Yes, you may. There is no limitation built into the Two-Weapon Fighting rule to deny that. It only requires taking the Attack action, and making at least one melee attack with a one-handed weapon. Dropping the greatsword doesn't cost an action, drawing a weapon is considered interacting with an object, and drawing a second weapon is included in the object ...


28

No But the argument is not so straightforward. The problem with this question is that the RAW are murky enough to allow for some leeway in interpretation. Going by RAI, the intention was clearly to use Two-Weapon Fighting with one-handed weapons, and not game the system by attacking with a versatile weapon while holding it in two hands, arguing that it ...


28

This seems to be a houserule created by your DM. By the rules, you don't have Disadvantage on attacks with your off-hand weapon, you just don't add your ability modifier to the damage it deals. And, unless you have a feat or ability saying otherwise, both weapons you're using must be Light weapons, limiting the size of weapons you can use with it. You might ...


27

You need to be holding both weapons when you Attack in order to use Two-Weapon Fighting - and attacking with a greatsword requires both hands. You have the Dual Wielder feat, so it doesn't matter that neither weapon is light. So far so good, however: The Two-Weapon Fighting rules state: When you take the Attack action and attack with a light melee ...


27

Your attack roll uses a specific weapon; when dual-wielding you will use one weapon and then the other The rules on Two-Weapon Fighting state: When you take the Attack action and attack with a light melee weapon that you're holding in one hand, you can use a bonus action to attack with a different light melee weapon that you're holding in the other hand. ...


26

Dual Wielder only allows drawing/stowing a second weapon Your plan would fall over at the last step because you only get one free object interaction per turn. From "Other Activity on Your Turn" (PHB, p. 190): You can also interact with one object or feature from the environment for free, during either your move or your action. For example, ... you ...


25

Unequivocally, YES The single biggest limitation on PCs (or any creature) is the restriction imposed by the action economy, specifically: one move one action potentially one bonus action potentially one reaction Mess with this at your peril In a combat, the side that can consistently make the better choices for the use of these limited opportunities to ...


25

No, there is no concept of offhand attack (or related penalties) in 5e Here are the general rules for two-weapon fighting: When you take the Attack action and attack with a light melee weapon that you're holding in one hand, you can use a bonus action to attack with a different light melee weapon that you're holding in the other hand. You don't add your ...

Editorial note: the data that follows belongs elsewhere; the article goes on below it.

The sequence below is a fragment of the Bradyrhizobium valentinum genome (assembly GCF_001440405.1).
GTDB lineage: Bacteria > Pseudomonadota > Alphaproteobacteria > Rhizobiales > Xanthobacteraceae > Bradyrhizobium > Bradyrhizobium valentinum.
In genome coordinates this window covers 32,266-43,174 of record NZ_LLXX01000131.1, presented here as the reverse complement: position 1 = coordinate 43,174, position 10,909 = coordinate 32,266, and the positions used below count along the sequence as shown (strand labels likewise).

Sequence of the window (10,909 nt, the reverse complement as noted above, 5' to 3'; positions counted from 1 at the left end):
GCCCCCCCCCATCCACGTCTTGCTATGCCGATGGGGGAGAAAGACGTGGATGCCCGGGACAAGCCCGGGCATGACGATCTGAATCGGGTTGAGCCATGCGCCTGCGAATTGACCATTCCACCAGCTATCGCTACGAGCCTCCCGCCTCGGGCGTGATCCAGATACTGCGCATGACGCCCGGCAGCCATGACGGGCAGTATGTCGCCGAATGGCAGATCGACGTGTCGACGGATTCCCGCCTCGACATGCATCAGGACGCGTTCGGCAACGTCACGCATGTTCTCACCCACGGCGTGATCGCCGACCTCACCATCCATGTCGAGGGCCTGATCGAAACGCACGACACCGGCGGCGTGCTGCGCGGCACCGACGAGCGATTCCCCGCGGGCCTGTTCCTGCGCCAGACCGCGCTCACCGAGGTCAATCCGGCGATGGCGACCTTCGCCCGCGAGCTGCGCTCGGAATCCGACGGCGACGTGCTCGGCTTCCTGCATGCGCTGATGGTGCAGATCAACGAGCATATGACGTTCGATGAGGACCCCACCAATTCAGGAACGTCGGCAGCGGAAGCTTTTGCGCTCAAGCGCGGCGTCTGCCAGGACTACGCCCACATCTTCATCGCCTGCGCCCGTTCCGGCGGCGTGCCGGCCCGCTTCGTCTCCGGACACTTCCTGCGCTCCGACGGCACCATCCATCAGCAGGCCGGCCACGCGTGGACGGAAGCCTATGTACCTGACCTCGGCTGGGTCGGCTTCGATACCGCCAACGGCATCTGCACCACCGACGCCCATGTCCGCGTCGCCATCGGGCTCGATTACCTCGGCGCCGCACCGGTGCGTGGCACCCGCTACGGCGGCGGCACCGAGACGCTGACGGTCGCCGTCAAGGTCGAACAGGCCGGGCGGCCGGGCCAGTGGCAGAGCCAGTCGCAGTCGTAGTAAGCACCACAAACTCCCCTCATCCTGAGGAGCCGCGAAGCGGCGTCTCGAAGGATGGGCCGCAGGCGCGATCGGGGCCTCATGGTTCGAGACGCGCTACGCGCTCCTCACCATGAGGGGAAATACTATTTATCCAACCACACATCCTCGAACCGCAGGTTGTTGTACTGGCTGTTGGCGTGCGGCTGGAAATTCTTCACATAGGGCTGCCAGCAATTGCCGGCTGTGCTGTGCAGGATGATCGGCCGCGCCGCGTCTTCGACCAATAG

25

There is no such penalty The Two-Weapon Fighting section states (in its entirety): When you take the Attack action and attack with a light melee weapon that you’re holding in one hand, you can use a bonus action to attack with a different light melee weapon that you’re holding in the other hand. You don’t add your ability modifier to the damage of the ...


24

PHB says, regarding Maneuvers that: You can use only one maneuver per attack. In regards of two-weapong fighting, PBH says: When you take the Attack action and attack with a light melee weapon that you're holding in one hand, you can use a bonus action to attack with a different light melee weapon that you're holding in the other hand. So RAW, ...


23

Yes It does not matter for Colossus Slayer where the damage had come from and when. The enemy does not have to be missing HP at the start of your turn, but when you deal damage to him. It can certainly come from your own previous attack. Do not forget that you can still only deal the extra damage once a turn.


23

You can't attack with both, but you can hold both. It's not entirely clear to me, on second read, what you mean by "wield," so I'll just walk through the whole thing: "Regular" two-weapon fighting requires two light melee weapons, each in one hand. (PHB p.195) The second attack uses the relevant ability modifier for to-hit rolls, but not for damage rolls. ...


23

You can take the Attack action once and make another attack as a bonus action. (Note the uppercase-A vs. lowercase-a attacks, there.) You can take the Attack action, as one does. Per "Two-Weapon Fighting" (PHB 195) when anyone does that with a light, one-handed weapon they can make a second attack as a bonus action with another light, one-handed weapon in ...


22

There are a variety of reasons to use hand crossbows! Combat practicality. The Crossbow Expert feat grants that sweet Bonus Action shot with an already-loaded hand crossbow. Even without that, holding one in each hand means you aren't held down to the one-attack-per-round drawback the Heavy and Light crossbows suffer due to the Loading property. ...


22

You can't take the bonus-action attack before the Attack action, because the bonus-action attack is conditional upon you taking that action. You can't take the bonus-action attack before the Attack action (in which you attack with a one-handed light weapon), because the bonus-action attack is conditional upon you taking that action. Jeremy Crawford ...


Only top voted, non community-wiki answers of a minimum length are eligible